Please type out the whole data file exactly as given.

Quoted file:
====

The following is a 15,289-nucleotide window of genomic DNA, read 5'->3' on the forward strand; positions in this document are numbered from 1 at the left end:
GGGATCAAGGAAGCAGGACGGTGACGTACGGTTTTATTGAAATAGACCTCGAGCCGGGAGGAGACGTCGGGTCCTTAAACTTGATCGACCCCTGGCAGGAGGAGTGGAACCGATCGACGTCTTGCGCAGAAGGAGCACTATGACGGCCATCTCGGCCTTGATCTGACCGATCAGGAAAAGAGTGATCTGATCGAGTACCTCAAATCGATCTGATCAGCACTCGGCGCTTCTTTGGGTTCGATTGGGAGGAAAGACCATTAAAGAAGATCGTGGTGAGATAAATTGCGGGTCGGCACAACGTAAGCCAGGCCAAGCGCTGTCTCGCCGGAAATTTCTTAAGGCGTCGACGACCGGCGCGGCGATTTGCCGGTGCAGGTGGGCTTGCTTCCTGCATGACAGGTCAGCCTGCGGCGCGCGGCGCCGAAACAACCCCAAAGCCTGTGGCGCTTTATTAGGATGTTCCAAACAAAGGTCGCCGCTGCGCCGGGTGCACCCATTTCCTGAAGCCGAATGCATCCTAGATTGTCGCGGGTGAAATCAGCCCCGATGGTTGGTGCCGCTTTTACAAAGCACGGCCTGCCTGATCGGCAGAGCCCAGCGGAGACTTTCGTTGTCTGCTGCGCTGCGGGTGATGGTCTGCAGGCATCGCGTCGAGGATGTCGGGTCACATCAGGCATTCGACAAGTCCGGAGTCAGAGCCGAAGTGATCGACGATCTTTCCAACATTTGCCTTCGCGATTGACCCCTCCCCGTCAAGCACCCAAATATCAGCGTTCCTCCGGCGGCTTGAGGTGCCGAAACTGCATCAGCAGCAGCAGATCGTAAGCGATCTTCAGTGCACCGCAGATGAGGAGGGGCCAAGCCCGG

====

The following is a 15,289-nucleotide window of genomic DNA, read 5'->3' on the forward strand; positions in this document are numbered from 1 at the left end:
GGGATCAAGGAAGCAGGACGGTGACGTACGGTTTTATTGAAATAGACCTCGAGCCGGGAGGAGACGTCGGGTCCTTAAACTTGATCGACCCCTGGCAGGAGGAGTGGAACCGATCGACGTCTTGCGCAGAAGGAGCACTATGACGGCCATCTCGGCCTTGATCTGACCGATCAGGAAAAGAGTGATCTGATCGAGTACCTCAAATCGATCTGATCAGCACTCGGCGCTTCTTTGGGTTCGATTGGGAGGAAAGACCATTAAAGAAGATCGTGGTGAGATAAATTGCGGGTCGGCACAACGTAAGCCAGGCCAAGCGCTGTCTCGCCGGAAATTTCTTAAGGCGTCGACGACCGGCGCGGCGATTTGCCGGTGCAGGTGGGCTTGCTTCCTGCATGACAGGTCAGCCTGCGGCGCGCGGCGCCGAAACAACCCCAAAGCCTGTGGCGCTTTATTAGGATGTTCCAAACAAAGGTCGCCGCTGCGCCGGGTGCACCCATTTCCTGAAGCCGAATGCATCCTAGATTGTCGCGGGTGAAATCAGCCCCGATGGTTGGTGCCGCTTTTACAAAGCACGGCCTGCCTGATCGGCAGAGCCCAGCGGAGACTTTCGTTGTCTGCTGCGCTGCGGGTGATGGTCTGCAGGCATCGCGTCGAGGATGTCGGGTCACATCAGGCATTCGACAAGTCCGGAGTCAGAGCCGAAGTGATCGACGATCTTTCCAACATTTGCCTTCGCGATTGACCCCTCCCCGTCAAGCACCCAAATATCAGCGTTCCTCCGGCGGCTTGAGGTGCCGAAACTGCATCAGCAGCAGCAGATCGTAAGCGATCTTCAGTGCACCGCAGATGAGGAGGGGCCAAGCCCGG